Tuesday, August 4, 2015

The Best (and Worst) States For Student Loan Debt

You have student loan debt, because the average university education is onerously expensive these days.

But you'll make up for it by landing a great job in a great state after graduation! We've all been there. Maybe we're still there decades later, just kicking back with our student loans and wondering when they'll go away. Maybe we need to move far away?

Wonder no more, because personal finance website WalletHub is here with its ranking of the best and worst states for student loan debt!

The "WalletGurus" at WalletHub wanted to learn which U.S. states have the highest levels of student debt compared to their residents' income levels and the overall muscle of the state economy. WalletHub relied on seven key metrics to look at all 50 states and the District of Columbia. These metrics included the level of average student debt; the percentage of students with past-due loan balances; and the state's unemployment rate for 20 and young 30-somethings.

So, what did WalletHub find?

It ranks Utah, Wyoming and North Dakota as the top-three best states for residents with student loan debt, while Mississippi (#51), Rhode Island (#50) and Connecticut (#49) rank at the bottom of WalletHub's list.

California ranks 37th, while New York ranks 45th. If you can make it there, then you can make it anywhere -- if you're free of student loan debt, that is. Don't start spreading the news. Still a fantastic song, though.

Here's a blue graph that sums up our nationwide student loan woes:

Source: WalletHub

You can get the full report right here. Wow, two years of community college is looking like a much better deal all the time, isn't it?

Monday, August 3, 2015

Working Women Don't Know What They Want For Lunch

It's lunchtime, the best part of the work day! But do you know what you'll be having for lunch?

Well, a new survey finds that many professional women don't know what they're having for lunch until they actually go to lunch!

Cleveland-based marketing services company WorkPlace Impact finds that 90% of 3,435 professional women surveyed make their lunching decisions in the moment. As in, it's lunch time RIGHT NOW and they have to decide what, and where, to eat, stat!

According to an excellent rundown in The Pittsburgh Post-Gazette:

"Not only are working women spending money frequently on lunch, but they are making last-minute decision on where to go," said Tara Peters, director of marketing at WorkPlace Impact.

Quick! What are you going to have for lunch today? (If you thought ahead and brought a sack lunch to work -- good for you! -- then you don't have to answer the question.)

More than half of professional women surveyed buy lunch at least three times per week. Throw a daily latte or two into the mix, and one begins to wonder to what extent all this take out might be impacting take-home pay. But maybe that's just me; I gave up daily, store-bought lattes long ago when I became a writer.

Working women are also looking for three specific things in the work day lunches they purchase. First, they want quick service. Second, they want low-cost menu options. Third, they want to see some healthy lunch options on the menu.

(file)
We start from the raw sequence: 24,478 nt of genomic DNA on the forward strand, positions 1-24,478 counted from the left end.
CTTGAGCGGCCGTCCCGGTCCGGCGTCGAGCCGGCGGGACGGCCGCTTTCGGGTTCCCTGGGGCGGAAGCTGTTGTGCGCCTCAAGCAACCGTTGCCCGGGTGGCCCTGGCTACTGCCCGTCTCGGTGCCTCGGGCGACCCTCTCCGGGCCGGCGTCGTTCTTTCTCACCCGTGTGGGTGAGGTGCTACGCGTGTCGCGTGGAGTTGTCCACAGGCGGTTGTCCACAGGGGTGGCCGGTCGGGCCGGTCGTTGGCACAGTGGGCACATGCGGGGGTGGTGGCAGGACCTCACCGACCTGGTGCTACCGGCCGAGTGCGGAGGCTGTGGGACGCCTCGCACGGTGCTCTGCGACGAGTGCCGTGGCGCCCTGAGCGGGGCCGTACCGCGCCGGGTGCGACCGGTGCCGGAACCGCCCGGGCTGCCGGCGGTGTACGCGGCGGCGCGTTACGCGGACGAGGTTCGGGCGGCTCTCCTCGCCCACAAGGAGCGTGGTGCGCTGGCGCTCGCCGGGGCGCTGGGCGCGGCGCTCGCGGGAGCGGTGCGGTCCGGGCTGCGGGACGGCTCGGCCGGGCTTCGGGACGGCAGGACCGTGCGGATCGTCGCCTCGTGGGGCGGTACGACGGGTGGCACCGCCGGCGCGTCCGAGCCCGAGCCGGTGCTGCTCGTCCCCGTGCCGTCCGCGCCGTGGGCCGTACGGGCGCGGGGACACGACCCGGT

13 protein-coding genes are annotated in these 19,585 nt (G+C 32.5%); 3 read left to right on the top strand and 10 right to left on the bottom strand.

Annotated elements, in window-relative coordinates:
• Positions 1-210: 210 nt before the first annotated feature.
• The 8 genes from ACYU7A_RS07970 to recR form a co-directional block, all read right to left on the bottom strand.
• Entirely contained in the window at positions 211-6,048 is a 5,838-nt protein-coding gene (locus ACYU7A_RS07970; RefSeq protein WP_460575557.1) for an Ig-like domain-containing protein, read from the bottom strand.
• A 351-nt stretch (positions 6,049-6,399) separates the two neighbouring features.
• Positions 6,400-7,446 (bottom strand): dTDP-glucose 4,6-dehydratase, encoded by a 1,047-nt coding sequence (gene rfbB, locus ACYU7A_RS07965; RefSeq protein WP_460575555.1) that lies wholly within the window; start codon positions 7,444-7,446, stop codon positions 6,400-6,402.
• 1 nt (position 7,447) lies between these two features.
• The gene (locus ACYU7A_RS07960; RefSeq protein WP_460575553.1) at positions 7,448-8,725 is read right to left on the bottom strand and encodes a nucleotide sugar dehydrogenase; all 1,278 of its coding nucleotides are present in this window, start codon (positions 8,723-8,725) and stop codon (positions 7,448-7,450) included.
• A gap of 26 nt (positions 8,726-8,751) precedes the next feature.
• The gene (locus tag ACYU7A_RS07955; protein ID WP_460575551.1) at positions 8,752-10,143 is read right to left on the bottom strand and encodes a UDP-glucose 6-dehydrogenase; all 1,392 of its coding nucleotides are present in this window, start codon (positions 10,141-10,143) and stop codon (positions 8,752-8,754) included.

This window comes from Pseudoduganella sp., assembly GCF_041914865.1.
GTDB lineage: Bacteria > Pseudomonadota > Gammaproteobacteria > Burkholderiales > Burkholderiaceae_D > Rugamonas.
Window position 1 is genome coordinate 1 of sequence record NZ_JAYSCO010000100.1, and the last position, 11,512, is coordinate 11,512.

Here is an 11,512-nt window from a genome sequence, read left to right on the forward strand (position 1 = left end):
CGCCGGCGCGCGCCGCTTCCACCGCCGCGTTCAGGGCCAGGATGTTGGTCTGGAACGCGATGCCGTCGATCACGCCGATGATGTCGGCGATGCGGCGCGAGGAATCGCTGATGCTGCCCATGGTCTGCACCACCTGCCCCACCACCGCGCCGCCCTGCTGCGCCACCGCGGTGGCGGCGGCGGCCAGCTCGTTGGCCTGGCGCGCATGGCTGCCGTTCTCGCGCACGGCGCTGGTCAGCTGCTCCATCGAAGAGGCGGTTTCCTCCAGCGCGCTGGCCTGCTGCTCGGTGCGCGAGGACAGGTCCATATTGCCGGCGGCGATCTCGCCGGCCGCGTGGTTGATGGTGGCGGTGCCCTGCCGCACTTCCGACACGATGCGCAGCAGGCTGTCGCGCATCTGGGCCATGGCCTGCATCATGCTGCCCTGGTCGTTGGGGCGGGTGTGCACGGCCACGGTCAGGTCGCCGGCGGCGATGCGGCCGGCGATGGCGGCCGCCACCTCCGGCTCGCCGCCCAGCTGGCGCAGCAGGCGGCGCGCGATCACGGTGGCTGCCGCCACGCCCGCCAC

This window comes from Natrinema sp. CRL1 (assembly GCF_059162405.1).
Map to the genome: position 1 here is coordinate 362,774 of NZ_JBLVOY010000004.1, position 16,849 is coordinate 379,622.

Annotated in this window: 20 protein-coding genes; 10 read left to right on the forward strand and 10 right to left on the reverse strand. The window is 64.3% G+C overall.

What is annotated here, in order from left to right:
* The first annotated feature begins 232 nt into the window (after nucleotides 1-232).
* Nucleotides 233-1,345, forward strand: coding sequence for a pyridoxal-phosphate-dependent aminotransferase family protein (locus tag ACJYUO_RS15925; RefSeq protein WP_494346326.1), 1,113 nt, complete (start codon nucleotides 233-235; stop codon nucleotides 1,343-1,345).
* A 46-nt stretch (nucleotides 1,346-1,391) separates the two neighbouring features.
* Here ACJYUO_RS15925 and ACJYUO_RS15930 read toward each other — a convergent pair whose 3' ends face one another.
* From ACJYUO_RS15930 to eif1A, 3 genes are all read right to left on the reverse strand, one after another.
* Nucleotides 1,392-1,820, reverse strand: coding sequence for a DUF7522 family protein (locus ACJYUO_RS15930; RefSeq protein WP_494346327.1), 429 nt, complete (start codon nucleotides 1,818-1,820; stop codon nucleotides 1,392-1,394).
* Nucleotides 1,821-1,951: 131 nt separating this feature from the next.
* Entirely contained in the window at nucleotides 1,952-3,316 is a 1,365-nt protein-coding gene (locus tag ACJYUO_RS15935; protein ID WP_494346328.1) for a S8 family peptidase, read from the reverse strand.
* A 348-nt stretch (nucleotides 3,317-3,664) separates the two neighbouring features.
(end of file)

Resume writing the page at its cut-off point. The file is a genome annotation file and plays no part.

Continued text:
Two words: house salad.

Also, 86% of those surveyed said they "regularly or occasionally" prefer to eat alone. Hey, we all need some downtime to rest and refuel our minds as we watch the world go by. Can't say I blame them.

So, what does it all mean?

Hmm. I think it means that if you're off to lunch with a female work colleague and she blurts out, "What sounds good for lunch?" then she's not being courteous so much as she's asking a very serious question. Better hurry up and choose wisely, the lunch clock is running!

Wednesday, July 29, 2015

Is the Modern Workplace Ready For Serif Fonts?

Even in the age of texting, the average American employee spends roughly one-third of the work week reading and sending email written in boring, non-artistic fonts. Well, not anymore!

It's almost August, which means quirky workplace news is slowing to a crawl just like our productivity levels. Then I came across an interesting article in Australia's Sydney Morning Herald entitled "Your Email Font Is Ruining Your Life."

While the corporate world has long relied on sans-serif fonts -- e.g., fonts where the letters stick to function over form by avoiding pretty end strokes and wavy-gravy curves -- our wide variety of hand-held electronic gadgets increasingly have the resolution to allow for pretty, formally-unreadable serif fonts to lean in to our corporate writing.

The question is, are we brave enough to use them at work? Could Comic Sans cut it in the workplace?

Well, companies such as Amazon have tested how we read various fonts online. Amazon, for example, found that reading comprehension increases 2% when we read something written in a font called Bookerly.

Font designers, meanwhile, are looking into new, exciting fonts to fit our evolving, 21st-Century e-communication needs.

So will you be the brave soul at work who tries sending co-workers an email written entirely in Buttweasel? It's bold, it's eye catching, but does it proclaim professionalism? Hmm. Perhaps we can start small by using Georgia, which is elegant and more understated.

The point is, we can now make the argument for employing a wider range of fonts in our workplace communications! Our co-workers can no longer make the case that they "can't read it" because smartphone screen resolution can finally keep up with the likes of Caslon and Calluna!

Have some fun figuring out which font works best for you at work. As Pam Beasley from The Office might say: "It's a good day."

Friday, July 24, 2015